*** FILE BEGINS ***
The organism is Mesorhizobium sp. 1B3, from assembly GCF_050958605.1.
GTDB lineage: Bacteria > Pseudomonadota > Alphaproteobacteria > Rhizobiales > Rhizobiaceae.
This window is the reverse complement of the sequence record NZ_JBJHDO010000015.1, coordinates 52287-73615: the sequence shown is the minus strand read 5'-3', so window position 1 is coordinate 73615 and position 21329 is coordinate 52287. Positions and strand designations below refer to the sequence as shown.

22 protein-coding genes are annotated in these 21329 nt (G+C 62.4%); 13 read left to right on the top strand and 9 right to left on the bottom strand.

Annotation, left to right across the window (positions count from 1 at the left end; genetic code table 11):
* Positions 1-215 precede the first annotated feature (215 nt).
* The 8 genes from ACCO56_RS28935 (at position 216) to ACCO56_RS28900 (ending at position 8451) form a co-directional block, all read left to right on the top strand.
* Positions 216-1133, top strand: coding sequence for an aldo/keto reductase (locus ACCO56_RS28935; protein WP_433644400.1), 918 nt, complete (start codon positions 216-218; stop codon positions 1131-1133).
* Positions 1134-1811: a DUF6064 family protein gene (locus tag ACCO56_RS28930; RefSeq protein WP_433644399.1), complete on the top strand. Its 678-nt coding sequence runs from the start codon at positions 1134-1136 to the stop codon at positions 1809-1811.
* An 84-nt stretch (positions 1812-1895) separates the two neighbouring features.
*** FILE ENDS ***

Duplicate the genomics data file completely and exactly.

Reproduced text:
The organism is Mesorhizobium sp. 1B3, from assembly GCF_050958605.1.
GTDB lineage: Bacteria > Pseudomonadota > Alphaproteobacteria > Rhizobiales > Rhizobiaceae.
This window is the reverse complement of the sequence record NZ_JBJHDO010000015.1, coordinates 52287-73615: the sequence shown is the minus strand read 5'-3', so window position 1 is coordinate 73615 and position 21329 is coordinate 52287. Positions and strand designations below refer to the sequence as shown.

22 protein-coding genes are annotated in these 21329 nt (G+C 62.4%); 13 read left to right on the top strand and 9 right to left on the bottom strand.

Annotation, left to right across the window (positions count from 1 at the left end; genetic code table 11):
* Positions 1-215 precede the first annotated feature (215 nt).
* The 8 genes from ACCO56_RS28935 (at position 216) to ACCO56_RS28900 (ending at position 8451) form a co-directional block, all read left to right on the top strand.
* Positions 216-1133, top strand: coding sequence for an aldo/keto reductase (locus ACCO56_RS28935; protein WP_433644400.1), 918 nt, complete (start codon positions 216-218; stop codon positions 1131-1133).
* Positions 1134-1811: a DUF6064 family protein gene (locus tag ACCO56_RS28930; RefSeq protein WP_433644399.1), complete on the top strand. Its 678-nt coding sequence runs from the start codon at positions 1134-1136 to the stop codon at positions 1809-1811.
* An 84-nt stretch (positions 1812-1895) separates the two neighbouring features.